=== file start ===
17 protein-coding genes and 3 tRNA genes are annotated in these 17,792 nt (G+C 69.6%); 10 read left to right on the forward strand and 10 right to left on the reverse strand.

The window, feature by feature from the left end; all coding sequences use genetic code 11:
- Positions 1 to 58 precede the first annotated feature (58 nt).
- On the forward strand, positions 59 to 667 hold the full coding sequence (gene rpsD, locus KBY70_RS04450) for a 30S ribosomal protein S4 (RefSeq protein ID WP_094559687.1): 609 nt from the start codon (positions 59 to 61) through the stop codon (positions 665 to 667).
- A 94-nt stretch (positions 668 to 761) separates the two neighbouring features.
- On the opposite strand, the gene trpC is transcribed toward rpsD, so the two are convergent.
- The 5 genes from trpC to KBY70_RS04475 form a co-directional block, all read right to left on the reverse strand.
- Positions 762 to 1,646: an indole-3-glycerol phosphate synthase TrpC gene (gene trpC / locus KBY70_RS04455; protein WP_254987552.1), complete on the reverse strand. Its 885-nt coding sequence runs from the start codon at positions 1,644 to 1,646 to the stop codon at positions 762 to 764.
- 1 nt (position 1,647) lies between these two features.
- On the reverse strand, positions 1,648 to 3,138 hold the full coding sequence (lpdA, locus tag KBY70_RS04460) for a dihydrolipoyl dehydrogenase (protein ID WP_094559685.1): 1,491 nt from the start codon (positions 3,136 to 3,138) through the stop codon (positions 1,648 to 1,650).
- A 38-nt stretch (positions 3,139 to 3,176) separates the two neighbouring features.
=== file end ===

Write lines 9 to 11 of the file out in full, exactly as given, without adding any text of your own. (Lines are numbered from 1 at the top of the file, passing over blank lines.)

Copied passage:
- 1 nt (position 1,647) lies between these two features.
- On the reverse strand, positions 1,648 to 3,138 hold the full coding sequence (lpdA, locus tag KBY70_RS04460) for a dihydrolipoyl dehydrogenase (protein ID WP_094559685.1): 1,491 nt from the start codon (positions 3,136 to 3,138) through the stop codon (positions 1,648 to 1,650).
- A 38-nt stretch (positions 3,139 to 3,176) separates the two neighbouring features.